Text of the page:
Orange flour

Chestnut Season

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The leaves are golden and the air is crisp – it is officially the time to warm your cobbles with some delicious roasted chestnuts.

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Wandering around my local market, chestnuts are beginning to appear amongst the habitual vegetables, cheeses, jams and spices. I found a delicious chestnut cake laced with rum (to bring out the flavour of the chestnuts as the lady explained). I took my slice home for dessert with lashings of vanilla crème anglaise.

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Chestnuts make a great addition to numerous autumn dishes, from a rich chestnut stuffing for your roast dinner to my chestnut and mincemeat thumbprint cookies (recipe below). Let me know your favourite way to incorporate this wonderful nut into your cuisine!

Chestnut and Mincemeat Thumbprint Cookies

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Here in France, crème de marron is found in most kitchens and is a great way to easily incorporate chestnuts into your baking. No need to prepare and roast the nuts yourself – definitely a plus during the busy holiday season!

Ingredients:

cookies:

135g muscovado sugar

1/2 cup crème de marron (chestnut purée)

115g salted butter

1 egg

splash of whole milk

seeds of 1 vanilla pod

pinch of salt

1/2 tsp baking powder

1/2 tsp baking soda

155g plain flour

decoration:

crème de marron (chestnut purée)

mincemeat

icing sugar

Method:

(preheat oven to 180*c and line a couple of baking trays with greaseproof paper)

– use an electric whisk to whisk together the sugar, chestnut purée and butter until light and fluffy

– beat in the egg, milk and vanilla until smooth

– sift together the salt, baking powder, baking soda and flour, then add to the dough and mix in with wooden spoon until thoroughly combined

– in floured hands, roll cookie dough into golfball size balls, then place on a baking tray spaced apart, flatten slightly and create an indent in the centre with your finger

– bake in a preheated over for 8 minutes

– remove cookies from oven and press down the indent if it has puffed up slightly, then fill with half mince meat, half chestnut puree

– return to the oven for 2-4 minutes until slightly golden

– allow to cool before serving

– dust with icing sugar to serve

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Parsnip Cake and Candied Chestnut Cake

Carrot cake with gloriously sweet, rich and thick cream cheese frosting is a staple in every great baker’s repertoire – this parsnip and chestnut cake is a wonderful autumnal twist on a great classic.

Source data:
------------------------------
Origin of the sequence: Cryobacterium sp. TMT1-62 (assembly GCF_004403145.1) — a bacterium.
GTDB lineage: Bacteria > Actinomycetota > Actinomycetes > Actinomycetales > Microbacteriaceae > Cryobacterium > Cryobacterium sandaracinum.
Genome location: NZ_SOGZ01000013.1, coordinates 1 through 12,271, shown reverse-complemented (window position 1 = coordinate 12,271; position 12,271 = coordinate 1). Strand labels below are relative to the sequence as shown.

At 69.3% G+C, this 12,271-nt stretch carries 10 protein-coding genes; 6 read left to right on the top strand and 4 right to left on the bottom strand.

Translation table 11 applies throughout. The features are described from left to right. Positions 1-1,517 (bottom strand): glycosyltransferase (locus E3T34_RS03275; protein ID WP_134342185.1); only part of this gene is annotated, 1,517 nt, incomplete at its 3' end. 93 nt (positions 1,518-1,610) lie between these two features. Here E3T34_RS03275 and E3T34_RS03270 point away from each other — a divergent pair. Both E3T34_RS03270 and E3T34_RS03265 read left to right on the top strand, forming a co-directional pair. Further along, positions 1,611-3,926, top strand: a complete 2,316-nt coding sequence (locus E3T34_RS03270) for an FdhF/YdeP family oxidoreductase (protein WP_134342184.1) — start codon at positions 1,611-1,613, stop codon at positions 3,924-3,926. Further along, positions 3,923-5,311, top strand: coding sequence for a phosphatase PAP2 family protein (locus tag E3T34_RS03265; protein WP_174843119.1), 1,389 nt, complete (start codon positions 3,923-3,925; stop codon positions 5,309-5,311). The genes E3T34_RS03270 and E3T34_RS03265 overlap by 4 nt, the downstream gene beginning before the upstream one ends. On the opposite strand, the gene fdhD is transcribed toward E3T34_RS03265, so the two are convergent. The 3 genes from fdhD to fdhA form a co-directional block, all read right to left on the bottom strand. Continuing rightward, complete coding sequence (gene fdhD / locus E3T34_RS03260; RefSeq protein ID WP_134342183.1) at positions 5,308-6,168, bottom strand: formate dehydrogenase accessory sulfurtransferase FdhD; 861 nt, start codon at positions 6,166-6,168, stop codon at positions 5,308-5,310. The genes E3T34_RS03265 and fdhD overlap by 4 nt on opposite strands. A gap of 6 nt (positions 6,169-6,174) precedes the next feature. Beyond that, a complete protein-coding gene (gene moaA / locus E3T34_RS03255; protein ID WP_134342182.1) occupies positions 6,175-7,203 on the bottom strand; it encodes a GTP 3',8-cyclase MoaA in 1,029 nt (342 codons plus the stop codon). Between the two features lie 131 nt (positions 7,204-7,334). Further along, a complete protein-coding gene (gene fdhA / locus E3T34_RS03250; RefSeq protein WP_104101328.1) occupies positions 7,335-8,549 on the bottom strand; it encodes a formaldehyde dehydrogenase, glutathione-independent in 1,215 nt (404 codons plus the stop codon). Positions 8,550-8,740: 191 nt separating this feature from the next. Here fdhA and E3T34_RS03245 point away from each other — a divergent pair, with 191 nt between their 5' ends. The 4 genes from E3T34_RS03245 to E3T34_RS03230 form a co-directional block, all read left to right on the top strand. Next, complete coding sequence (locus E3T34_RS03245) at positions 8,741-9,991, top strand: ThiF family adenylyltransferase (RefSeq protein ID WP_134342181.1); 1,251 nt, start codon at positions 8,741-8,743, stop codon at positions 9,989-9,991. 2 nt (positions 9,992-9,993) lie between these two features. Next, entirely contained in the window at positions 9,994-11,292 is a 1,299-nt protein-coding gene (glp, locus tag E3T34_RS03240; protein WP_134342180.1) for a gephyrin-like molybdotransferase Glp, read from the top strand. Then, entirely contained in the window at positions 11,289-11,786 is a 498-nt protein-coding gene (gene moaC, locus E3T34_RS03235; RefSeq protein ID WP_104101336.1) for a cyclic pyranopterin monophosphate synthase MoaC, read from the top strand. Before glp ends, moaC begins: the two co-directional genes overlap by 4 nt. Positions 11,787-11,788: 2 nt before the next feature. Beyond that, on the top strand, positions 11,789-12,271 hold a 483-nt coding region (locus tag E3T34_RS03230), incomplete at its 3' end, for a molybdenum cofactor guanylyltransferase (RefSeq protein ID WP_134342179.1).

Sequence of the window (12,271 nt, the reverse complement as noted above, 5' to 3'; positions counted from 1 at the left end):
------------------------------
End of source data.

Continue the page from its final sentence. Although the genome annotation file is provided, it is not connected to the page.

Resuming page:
Ingredients:

cake:

2 eggs

90g brown sugar

100ml golden syrup

100ml olive oil

150g plain flour

3 small parsnips

1 tsp baking powder

1 tsp mixed spice

frosting:

50g cream cheese, e.g. mascarpone

25g salted butter, at room temperature

150g icing sugar

2 tbsp crème de marron (chestnut purée)

150g chestnuts, roasted and peeled

50g brown sugar

small knob of butter

Method:

(preheat oven to 175*c and grease and line 2 round 22cm  cake tins with greaseproof paper)

– peel and grate the parsnips

– whisk together the eggs and sugar until pale and light

– stir in the golden syrup, olive oil and parsnips

– sift together the flour, baking powder and mixed spice the fold into the batter until well combined

– divide the mixture between the 2 cake tins and bake in the oven for 45 minutes, until cooked through and golden

– whilst the cake bakes, prepare the candied chestnuts by gently melting together the sugar and butter in a not stick frying pan

– roughly chop the chestnuts

– stir the melting sugar until you have a gently bubbling, smooth liquid, then add the nuts to the pan and stir to coat

– transfer to a plate to cool, then break into pieces with a knife to create a large crumb to sprinkle over the cake

– for the cream cheese icing, cream together the butter and icing sugar until smooth, then stir in the cream cheese and crème de marron

– once the cake is completely cooled, cover the bottom sponge with the frosting, then place the second sponge on top and gently press down

– cover the entire cake, including the sides, with the remaining frosting

– sprinkle the candied chestnuts over the cake, the slice and serve!

(photos to follow – sorry for the wait! Send in a photo with your name if you give these recipes a go and have them published on this post. 🙂 )

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This entry was posted on November 17, 2013 by in Baking, Biscuits, British, Christmas, Dessert, French, Snack, Uncategorized and tagged , , , , , , , .
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